Dementia is an umbrella term for brain diseases that gradually affect your ability to think and remember things. People who consume alcohol for a long time can develop a form of this disease — alcoholic dementia. What is alcoholic dementia, and what should you know about it?
What is Alcoholic Dementia?
Alcoholic dementia, also referred to as alcohol-related brain damage (ARBD), is a brain disease that develops after a lifetime of drinking. Alcohol affects the brain cells, which is why when you drink, you have poor judgment, memory loss, and trouble making decisions.
Also, long-term drinking affects nutrition. Poor diet leads to vitamin deficiencies and, eventually, damage to the brain.
Wernicke-Korsakoff syndrome is just one form of ARBD and often associated with alcohol abuse. Wernicke-Korsakoff syndrome is due to a vitamin B1 deficiency seen with long-term alcohol consumption.
What Causes Alcoholic Dementia?
It’s unclear what causes this condition, but it is likely the combination of poor nutrition and the effect of alcohol on brain cells. Different people experience the disease in different ways based on their overall health, nutrition, and the amount of alcohol they drink on average.
Alcohol is a toxin that will damage brain cells in a way the causes chemical changes and shrinkage. When you combine that with vitamin B1, or thiamine, deficiency, you can experience significant damage. It is also possible that traumatic brain injury is partially to blame. People who get drunk tend to fall. They get in car accidents, too, and fight with others, which can also cause damage to the brain.
Health concerns involved with drinking may play a role, as well, such as high blood pressure and high cholesterol levels. They put you at risk for stroke or heart disease but also damage the brain.
What are the Symptoms of Alcoholic Dementia?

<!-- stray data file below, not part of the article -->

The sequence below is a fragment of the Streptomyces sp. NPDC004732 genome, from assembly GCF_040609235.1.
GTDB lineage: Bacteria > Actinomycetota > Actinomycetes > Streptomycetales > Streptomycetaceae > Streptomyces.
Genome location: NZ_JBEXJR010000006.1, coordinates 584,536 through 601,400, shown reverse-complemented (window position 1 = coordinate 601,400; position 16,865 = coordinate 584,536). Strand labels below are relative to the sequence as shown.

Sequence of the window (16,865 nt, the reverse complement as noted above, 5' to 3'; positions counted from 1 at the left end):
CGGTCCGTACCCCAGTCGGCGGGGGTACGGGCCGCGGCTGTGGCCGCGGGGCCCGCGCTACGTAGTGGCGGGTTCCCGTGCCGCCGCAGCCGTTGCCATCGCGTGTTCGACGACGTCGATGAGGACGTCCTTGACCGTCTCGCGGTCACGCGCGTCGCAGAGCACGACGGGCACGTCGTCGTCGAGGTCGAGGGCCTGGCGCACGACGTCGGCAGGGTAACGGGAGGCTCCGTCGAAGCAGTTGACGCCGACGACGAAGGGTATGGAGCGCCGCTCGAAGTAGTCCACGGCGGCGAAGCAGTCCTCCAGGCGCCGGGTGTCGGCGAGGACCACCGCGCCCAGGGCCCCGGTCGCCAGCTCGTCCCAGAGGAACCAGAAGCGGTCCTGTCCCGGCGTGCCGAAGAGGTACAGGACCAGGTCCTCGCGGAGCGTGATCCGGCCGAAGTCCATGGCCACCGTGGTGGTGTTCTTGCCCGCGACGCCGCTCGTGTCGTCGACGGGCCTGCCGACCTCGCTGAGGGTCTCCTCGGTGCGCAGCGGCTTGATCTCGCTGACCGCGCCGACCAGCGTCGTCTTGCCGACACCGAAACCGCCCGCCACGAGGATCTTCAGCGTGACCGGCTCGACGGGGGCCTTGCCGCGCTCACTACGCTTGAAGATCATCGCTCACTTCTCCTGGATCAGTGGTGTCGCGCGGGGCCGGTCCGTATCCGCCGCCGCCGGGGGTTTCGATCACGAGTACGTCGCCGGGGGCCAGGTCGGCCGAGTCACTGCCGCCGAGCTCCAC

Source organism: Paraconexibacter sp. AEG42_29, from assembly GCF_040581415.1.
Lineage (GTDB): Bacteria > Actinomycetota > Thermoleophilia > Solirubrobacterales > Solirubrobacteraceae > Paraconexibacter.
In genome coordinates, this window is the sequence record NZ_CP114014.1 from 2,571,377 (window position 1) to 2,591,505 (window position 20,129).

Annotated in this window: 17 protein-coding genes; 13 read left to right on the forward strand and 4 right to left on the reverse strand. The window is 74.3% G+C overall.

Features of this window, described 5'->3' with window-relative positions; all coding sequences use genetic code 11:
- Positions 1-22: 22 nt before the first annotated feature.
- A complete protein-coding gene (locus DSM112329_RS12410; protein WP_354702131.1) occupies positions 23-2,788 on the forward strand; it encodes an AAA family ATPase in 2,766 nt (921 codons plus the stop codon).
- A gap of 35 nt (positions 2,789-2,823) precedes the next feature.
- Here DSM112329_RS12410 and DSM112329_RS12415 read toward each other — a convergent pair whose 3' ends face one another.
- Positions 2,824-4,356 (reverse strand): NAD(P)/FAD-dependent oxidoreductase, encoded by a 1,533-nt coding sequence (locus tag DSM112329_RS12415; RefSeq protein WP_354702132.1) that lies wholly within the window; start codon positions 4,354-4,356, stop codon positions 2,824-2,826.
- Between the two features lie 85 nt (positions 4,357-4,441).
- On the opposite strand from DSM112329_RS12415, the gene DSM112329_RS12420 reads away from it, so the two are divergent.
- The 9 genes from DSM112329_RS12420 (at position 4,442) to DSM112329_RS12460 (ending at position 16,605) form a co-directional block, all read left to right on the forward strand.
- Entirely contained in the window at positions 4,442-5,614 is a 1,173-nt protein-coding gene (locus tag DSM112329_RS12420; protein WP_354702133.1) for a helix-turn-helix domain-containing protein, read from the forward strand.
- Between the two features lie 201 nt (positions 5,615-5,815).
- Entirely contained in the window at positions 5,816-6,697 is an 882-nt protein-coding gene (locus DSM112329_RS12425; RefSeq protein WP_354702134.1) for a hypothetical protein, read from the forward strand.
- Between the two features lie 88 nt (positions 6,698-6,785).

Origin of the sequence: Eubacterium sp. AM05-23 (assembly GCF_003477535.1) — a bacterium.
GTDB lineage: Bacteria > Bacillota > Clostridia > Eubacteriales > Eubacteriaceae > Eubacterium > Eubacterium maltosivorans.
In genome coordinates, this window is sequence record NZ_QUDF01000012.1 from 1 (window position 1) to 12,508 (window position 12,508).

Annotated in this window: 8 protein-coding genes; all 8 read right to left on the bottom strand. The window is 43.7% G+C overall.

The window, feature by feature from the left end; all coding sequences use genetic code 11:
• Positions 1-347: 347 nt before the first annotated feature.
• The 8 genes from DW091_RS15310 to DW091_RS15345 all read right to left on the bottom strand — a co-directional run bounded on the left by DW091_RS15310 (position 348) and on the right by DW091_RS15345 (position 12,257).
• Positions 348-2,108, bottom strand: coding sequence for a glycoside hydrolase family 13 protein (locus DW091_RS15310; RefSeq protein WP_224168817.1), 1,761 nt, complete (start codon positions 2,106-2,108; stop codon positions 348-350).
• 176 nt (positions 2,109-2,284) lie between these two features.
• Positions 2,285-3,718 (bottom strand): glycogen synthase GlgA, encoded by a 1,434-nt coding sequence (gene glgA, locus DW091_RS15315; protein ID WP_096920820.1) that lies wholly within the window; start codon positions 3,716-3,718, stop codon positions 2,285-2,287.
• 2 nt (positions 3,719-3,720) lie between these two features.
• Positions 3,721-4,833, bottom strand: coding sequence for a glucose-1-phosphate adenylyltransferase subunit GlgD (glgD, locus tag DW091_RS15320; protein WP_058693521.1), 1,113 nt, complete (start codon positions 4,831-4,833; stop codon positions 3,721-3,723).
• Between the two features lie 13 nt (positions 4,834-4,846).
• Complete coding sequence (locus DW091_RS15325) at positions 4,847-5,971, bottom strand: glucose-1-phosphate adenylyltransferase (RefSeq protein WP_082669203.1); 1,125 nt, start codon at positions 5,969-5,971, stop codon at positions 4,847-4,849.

The symptoms will vary from person to person, but they are similar to other forms of dementia like Alzheimer’s disease. Confusion is the most prominent symptom, along with memory problems. You may notice repetition in the stories they tell or the questions they ask. Other symptoms include:
- Loss of muscle coordination
- Back and forth eye movements
- Double vision
- Drooping eyelid
In some cases, there may also be alcohol withdrawal symptoms, like tremors.
How to Prevent Alcoholic Dementia?
The obvious answer is to get treatment if you have an alcohol addiction disorder. Memphis Recovery Centers is a nonprofit program that offers mainly residential treatment. We create individualized plans to meet your personal needs. Our specific features for adolescents offer long-term treatment, as well.
Memphis Recovery Centers is a step-down treatment model, meaning after residential care, you go to partial hospitalization. Once that is complete, you step down to intensive outpatient treatment and eventually graduate to six months of aftercare that helps you move back into society.
The staff at Memphis Recovery Centers understands the importance of family in the treatment process. We offer an active family program as part of the healing process.
Programs and services at Memphis Recovery Centers will include:
- Substance abuse treatment for alcohol and drug use
- Adult and youth programs
- Family therapy
- Residential care
- Outpatient services
- Art and music therapy
- Dual diagnosis treatment
- Trauma therapy
Our alcohol rehab program can help you or someone you love to reduce the risk of developing ARBD. Our professionals create individualized plans that address your needs, so you have the best possible treatment program — one that puts you on the path to recovery.
If you or a family member have an alcohol addiction disorder or are concerned about drinking, give us a call today at 866.304.8254. We are here to answer any questions you have about addiction.